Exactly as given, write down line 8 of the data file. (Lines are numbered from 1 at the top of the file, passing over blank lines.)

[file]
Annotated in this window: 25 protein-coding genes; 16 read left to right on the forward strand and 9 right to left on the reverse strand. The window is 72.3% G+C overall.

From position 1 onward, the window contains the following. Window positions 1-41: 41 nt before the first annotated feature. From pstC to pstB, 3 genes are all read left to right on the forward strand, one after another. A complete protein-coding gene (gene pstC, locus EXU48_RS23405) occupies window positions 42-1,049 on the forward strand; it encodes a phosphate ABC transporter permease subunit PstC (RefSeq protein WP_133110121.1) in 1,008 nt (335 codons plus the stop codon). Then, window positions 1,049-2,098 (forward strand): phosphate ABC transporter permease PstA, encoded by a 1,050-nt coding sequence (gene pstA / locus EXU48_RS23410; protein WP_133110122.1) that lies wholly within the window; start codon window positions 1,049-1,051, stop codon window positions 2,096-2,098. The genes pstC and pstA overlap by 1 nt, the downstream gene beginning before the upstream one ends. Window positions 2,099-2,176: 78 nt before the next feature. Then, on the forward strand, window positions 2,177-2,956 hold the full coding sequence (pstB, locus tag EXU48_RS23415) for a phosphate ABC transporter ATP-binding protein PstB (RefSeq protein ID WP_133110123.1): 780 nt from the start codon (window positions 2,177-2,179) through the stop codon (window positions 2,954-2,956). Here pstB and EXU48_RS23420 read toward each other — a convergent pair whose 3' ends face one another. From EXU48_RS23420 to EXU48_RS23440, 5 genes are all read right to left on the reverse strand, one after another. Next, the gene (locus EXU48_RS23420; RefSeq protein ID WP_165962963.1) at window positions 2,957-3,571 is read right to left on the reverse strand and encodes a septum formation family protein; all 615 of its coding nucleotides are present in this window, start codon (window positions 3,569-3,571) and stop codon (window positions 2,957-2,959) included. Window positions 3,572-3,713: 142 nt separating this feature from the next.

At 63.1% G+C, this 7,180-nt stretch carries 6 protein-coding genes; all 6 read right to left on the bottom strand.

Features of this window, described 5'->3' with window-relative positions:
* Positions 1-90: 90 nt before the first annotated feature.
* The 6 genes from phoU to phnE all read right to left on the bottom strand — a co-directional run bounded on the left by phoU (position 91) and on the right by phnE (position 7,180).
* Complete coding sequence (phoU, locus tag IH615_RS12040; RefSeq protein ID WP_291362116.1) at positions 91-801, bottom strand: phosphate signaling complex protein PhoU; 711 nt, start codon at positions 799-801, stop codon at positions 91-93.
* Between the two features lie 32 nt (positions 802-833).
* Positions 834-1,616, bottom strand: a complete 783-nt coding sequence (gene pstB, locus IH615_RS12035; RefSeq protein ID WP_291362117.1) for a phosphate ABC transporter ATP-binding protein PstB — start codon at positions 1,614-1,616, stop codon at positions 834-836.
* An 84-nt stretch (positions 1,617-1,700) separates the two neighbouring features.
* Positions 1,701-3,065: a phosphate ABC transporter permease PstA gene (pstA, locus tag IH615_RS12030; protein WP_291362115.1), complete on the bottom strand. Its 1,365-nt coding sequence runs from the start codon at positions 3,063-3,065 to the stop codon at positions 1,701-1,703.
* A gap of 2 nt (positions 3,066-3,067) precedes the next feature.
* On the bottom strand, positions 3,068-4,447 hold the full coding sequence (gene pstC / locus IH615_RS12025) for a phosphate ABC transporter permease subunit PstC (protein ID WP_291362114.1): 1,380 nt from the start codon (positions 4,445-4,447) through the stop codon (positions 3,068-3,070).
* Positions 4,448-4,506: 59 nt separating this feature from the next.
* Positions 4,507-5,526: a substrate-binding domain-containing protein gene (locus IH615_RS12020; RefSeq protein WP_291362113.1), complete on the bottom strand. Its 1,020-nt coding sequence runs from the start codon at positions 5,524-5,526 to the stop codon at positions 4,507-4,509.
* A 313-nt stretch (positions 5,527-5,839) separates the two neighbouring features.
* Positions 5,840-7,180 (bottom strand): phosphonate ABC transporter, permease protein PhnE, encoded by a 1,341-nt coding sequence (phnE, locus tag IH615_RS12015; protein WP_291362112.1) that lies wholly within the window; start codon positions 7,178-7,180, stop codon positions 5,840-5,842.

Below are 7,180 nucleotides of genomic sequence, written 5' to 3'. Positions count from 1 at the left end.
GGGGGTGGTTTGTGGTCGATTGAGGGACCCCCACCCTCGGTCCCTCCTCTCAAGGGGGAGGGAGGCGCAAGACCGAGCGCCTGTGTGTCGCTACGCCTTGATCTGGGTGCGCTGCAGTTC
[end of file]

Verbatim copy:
* Between the two features lie 32 nt (positions 802-833).